APIs Here, There and Everywhere

Joe McKendrick
Insurance Experts' Forum, February 6, 2014

The noise is almost deafening: Application programming interfaces (API) are the cure for everything. IT pundits and analysts are proclaiming the dawn of the API economy, and vendors are API-zing their offerings.

But what value, exactly, do APIs bring to the business? 

Mala Ramakrishnan, director of product marketing at Oracle, addressed this question in a recent article at the Service Technology Magazine. There are two advantages an API, which stands for “application programming interface,” but is now mainly referred to by its initials — brings to the table:

Flexibility and agility to the organization. The ability to tap into APIs for various pre-built functions — be it CRM, purchase orders or IT security protocols — means cutting out countless hours of programming time to build such functions from scratch. In addition, it means capabilities are immediately available for the asking, enabling swifter responses to problems or opportunities. It also encourages collaboration across departments and business units, who may be sharing or using one another's APIs. APIs may be accessed from outside third parties via the cloud model, or built and shared within the enterprise.

Bring partners and customers into your orbit: APIs open up applications within the enterprise to drive new business opportunities. Ramakrishnan provides an example: “Offering APIs which allow developers to create a mobile-device friendly retail store may bring in more purchases from shoppers on the go, who are not sitting in front of a computer with a web browser. Another approach is making APIs available that can be leveraged by third parties to create innovative new offerings combining core capabilities with other web-based content or capabilities. This can positively alter the consumer experience and result in increased revenue.”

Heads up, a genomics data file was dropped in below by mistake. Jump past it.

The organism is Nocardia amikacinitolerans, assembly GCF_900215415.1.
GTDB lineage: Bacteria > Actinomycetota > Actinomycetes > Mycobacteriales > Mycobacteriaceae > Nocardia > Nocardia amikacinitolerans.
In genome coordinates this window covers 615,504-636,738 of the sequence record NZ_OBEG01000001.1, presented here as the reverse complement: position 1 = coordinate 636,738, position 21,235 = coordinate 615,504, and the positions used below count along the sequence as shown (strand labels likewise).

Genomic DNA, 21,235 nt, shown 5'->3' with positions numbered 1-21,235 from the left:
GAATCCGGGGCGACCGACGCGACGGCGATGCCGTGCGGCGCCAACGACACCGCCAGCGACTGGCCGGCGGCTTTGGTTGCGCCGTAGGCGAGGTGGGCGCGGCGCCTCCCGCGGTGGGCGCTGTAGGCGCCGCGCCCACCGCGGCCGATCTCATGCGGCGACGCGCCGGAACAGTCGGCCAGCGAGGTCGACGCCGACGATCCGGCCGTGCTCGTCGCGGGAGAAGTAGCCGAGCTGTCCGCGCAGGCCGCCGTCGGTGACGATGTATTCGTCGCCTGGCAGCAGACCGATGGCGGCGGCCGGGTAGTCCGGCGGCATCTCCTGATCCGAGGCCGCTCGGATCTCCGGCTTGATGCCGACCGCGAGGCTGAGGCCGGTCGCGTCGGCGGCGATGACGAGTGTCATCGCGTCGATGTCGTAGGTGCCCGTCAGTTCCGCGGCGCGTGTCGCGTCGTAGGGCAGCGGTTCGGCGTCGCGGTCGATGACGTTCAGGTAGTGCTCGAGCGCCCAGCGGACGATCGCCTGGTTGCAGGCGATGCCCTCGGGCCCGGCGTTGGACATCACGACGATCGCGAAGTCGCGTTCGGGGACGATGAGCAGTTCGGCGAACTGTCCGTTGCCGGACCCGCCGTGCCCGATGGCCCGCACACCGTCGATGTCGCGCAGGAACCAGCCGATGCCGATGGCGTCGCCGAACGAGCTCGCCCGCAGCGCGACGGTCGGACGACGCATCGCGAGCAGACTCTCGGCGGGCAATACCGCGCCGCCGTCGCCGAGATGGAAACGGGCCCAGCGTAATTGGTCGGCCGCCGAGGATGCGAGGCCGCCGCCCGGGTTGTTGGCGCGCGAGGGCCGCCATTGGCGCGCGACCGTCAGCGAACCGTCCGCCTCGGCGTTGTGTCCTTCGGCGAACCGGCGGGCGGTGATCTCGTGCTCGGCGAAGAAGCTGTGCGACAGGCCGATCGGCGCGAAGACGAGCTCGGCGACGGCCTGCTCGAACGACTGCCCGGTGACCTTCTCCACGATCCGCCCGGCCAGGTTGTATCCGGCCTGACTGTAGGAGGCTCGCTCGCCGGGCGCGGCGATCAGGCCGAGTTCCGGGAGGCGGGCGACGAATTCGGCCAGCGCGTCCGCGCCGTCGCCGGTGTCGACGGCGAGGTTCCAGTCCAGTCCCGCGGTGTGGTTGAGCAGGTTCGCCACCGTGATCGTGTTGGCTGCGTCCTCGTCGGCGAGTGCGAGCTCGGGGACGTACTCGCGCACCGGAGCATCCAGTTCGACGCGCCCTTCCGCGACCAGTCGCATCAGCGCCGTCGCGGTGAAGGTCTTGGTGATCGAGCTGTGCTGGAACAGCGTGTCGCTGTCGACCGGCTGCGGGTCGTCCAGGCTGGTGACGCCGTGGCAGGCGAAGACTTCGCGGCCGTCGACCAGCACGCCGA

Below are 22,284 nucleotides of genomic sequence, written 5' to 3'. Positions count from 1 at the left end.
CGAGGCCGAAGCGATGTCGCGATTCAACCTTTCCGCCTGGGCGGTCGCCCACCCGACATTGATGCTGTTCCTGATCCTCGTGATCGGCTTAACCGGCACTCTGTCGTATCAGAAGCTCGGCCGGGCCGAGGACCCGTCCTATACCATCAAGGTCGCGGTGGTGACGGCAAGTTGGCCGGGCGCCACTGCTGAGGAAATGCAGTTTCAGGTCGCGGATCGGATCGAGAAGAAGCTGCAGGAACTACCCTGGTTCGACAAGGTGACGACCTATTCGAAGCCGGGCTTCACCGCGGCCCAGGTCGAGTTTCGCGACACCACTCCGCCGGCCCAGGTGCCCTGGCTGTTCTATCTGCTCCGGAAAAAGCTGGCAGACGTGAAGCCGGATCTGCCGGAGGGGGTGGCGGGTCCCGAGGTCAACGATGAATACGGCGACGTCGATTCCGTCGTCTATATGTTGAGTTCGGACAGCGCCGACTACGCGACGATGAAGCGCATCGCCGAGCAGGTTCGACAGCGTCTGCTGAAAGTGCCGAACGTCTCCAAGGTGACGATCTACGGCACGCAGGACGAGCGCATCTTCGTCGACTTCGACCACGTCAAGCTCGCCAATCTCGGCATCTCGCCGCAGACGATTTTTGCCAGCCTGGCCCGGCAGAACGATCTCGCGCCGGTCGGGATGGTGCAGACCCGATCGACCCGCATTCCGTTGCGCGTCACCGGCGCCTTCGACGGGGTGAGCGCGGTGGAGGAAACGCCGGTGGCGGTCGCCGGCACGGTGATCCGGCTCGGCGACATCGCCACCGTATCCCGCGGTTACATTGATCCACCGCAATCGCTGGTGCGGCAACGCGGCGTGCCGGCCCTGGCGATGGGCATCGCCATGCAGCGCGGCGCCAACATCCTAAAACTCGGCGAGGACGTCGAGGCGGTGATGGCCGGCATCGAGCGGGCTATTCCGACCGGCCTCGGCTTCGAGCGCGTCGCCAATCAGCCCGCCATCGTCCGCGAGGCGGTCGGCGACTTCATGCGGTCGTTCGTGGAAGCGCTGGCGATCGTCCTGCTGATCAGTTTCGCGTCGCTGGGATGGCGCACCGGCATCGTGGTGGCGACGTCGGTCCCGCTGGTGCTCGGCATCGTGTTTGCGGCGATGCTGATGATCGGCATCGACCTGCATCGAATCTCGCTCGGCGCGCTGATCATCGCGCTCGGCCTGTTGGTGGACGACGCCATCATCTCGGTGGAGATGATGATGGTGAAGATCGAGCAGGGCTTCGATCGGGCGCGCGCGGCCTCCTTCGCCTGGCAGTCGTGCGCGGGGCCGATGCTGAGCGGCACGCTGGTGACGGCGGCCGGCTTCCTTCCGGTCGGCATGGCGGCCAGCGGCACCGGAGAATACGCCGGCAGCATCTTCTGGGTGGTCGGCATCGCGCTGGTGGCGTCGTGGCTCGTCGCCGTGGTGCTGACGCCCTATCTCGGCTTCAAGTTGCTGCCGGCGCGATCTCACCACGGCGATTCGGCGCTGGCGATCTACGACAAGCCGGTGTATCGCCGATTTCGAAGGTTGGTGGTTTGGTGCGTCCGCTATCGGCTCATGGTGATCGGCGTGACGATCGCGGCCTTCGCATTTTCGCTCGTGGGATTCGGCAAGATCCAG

The most recent estimates I have seen put the number of open, or publicly available APIs at more than 13,000, but there are millions more being created internally within enterprises.

Joe McKendrick is an author, consultant, blogger and frequent INN contributor specializing in information technology.

Readers are encouraged to respond to Joe using the “Add Your Comments” box below. He can also be reached at

This blog was exclusively written for Insurance Networking News. It may not be reposted or reused without permission from Insurance Networking News.

The opinions of bloggers on do not necessarily reflect those of Insurance Networking News.

Comments (0)

Be the first to comment on this post using the section below.

Add Your Comments...

Already Registered?

If you have already registered to Insurance Networking News, please use the form below to login. When completed you will immeditely be directed to post a comment.

Forgot your password?

Not Registered?

You must be registered to post a comment. Click here to register.

Blog Archive

The Good, The Bad and The Ugly Of Enterprise BI

When IT can't deliver, business users build their own applications focusing on agility, flexibility and reaction times.

The IT-Savvy 10%

IBM survey reveals best practices of IT leaders.

The Software-Defined Health Insurer: Radical But Realistic?

Can a tech startup digitally assemble the pieces of a comprehensive, employer-provided health plan?

Data Governance in Insurance Carriers

As the insurance industry moves into a more data-centric world, data governance becomes more critical for ensuring the data is consistent, reliable and usable for analysis.

Fear This

Just days before this Issue, which contains our security cover story, went to press, we got some interesting news: 1.2 billion unique usernames and passwords and 542 million email addresses were reportedly stolen from 420,000 websites, according to The New York Times. The websites ranged from Fortune 500 companies down to small online retailers.

Should You Back Up Enterprise Data to the Cloud?

Six questions that need to be asked before signing on with an outside service.